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Mocha Hair Australia: Hair Biz Magazine / 2022: Keeping up the Pace

By September 30, 2022 No Comments

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Publication: Mocha Hair Australia: Hair Biz Magazine
Date: September 30, 2022

Keeping up the Pace

Born in 1976 in Mackay, Central Queensland, Justin Pace’s parents owned a 24-hour service station. At just aged two, it was discovered that he had developed Wilms’ Tumours on both kidneys (a rare kidney cancer that primarily impacts children.) After surgery to mostly eradicate the cancer, followed by multiple ongoing surgeries to fix continuing complications, from the age of two to five, he received regular chemotherapy and radiation treatment. The result of this gave Justin lifelong hearing, speech, and literacy complications that persist to this day, but the support of his family never wavered. With such a challenging start to life, it is testament to his determination and passion for hairdressing that has brought Justin Pace to be the well-known and respected Salon owner and award-winning colourist we all know today.

Meet Justin Pace . . .

 

Where did your hairdressing career begin?

Due to my personal health and literacy challenges, I had deferred to practical endeavours to find measures of success . . . art, manual arts, and non-contact sport (soccer, tennis, discus, and swimming, never football.)

Early grade 11, felt as though I was wasting my parents’ hard-earned money being sent to a Catholic school. I desperately wanted to leave school; however, my parents made it clear under no circumstance could I, unless I gained an apprenticeship.

Upon applying for all manner of trades, I happened to gain a hairdressing apprenticeship at Manhattan Hair Design, Mackay (allowing me to leave school before finishing grade 11.) My parents gave me an ultimatum . . . if you don’t make the apprenticeship work, you’ll have to go back to school, so I did absolutely everything I could, not to fail (to this day, a life motto.)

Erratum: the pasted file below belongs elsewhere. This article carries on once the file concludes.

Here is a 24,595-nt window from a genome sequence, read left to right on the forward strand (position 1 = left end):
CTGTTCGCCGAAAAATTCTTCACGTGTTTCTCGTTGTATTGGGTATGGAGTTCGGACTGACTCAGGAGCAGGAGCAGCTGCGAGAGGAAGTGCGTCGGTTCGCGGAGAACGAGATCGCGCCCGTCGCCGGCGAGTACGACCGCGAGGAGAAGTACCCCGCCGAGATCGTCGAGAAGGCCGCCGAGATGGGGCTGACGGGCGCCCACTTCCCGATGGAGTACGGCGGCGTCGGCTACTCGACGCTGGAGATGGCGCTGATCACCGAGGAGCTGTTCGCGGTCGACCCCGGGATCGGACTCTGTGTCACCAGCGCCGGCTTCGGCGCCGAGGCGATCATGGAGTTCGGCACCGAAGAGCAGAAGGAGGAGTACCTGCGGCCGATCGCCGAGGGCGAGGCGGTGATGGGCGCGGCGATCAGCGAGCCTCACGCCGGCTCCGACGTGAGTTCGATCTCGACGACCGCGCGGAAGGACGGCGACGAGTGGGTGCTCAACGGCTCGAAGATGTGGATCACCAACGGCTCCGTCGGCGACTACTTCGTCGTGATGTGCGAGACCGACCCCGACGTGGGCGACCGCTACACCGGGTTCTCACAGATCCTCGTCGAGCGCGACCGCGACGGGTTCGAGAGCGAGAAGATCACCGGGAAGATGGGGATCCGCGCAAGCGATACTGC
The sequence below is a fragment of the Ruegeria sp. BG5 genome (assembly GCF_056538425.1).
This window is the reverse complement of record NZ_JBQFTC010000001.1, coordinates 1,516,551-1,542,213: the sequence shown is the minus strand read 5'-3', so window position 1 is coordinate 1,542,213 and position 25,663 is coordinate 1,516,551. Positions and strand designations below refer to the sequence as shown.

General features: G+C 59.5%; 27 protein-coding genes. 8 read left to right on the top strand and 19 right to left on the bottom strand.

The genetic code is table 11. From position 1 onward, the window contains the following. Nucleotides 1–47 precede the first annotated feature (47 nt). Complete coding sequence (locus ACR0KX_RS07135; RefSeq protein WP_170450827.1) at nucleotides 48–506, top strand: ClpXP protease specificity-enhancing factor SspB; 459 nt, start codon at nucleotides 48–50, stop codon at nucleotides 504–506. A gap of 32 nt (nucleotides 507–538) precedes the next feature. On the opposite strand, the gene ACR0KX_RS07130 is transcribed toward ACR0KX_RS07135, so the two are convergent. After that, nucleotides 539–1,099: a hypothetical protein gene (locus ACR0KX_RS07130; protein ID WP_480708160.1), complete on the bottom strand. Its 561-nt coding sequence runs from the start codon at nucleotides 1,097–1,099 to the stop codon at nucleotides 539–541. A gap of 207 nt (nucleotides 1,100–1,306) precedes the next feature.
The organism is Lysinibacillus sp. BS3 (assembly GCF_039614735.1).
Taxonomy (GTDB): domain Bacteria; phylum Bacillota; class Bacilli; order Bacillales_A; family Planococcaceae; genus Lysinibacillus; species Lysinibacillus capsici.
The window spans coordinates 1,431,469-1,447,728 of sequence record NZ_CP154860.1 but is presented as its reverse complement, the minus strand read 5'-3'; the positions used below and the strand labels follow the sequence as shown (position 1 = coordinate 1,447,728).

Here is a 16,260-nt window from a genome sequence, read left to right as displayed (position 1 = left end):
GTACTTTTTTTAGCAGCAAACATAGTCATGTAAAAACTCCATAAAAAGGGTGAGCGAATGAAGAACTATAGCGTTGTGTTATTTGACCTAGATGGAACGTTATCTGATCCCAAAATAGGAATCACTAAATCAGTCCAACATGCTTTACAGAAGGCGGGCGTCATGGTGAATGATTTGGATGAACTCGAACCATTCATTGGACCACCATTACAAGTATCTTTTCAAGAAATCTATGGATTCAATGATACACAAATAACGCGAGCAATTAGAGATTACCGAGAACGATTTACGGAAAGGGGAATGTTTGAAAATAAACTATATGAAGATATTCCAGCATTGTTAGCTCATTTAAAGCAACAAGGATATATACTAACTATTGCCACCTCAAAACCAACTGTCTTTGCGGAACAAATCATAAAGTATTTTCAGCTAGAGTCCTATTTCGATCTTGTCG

What achievement are you most proud of in your life or career?

I’m most proud of being a successful business owner and being someone able to use procedural and problem-solving skills to navigate life. Even though I’ve found there to be great societal emphasis on school / tertiary education, I’ve personally seen the most successful people in life are no only passionate about and skilled at what they do, they’re also not the most highly educated person on paper. I’ve become an advocate for trade apprenticeships (allowing me to offer practically-minded people the same chance in life I was given.)

What do you love most about your career?

I cannot explain the passion I have for the career hairdressing has given me. The hairdressing industry has not only provided continuing professional and personal purpose and fulfilment but allowed me to travel the world. Still look back and pinch myself . . . the countries I’ve been able to visit would never have eventuated if it wasn’t for hairdressing. I’ve made both personal / professional connections and forged relationships with people throughout the world, plus evolved as a person in mind, body, and spirit . . . all thanks to hairdressing.

What’s the secret to staying creative throughout the years?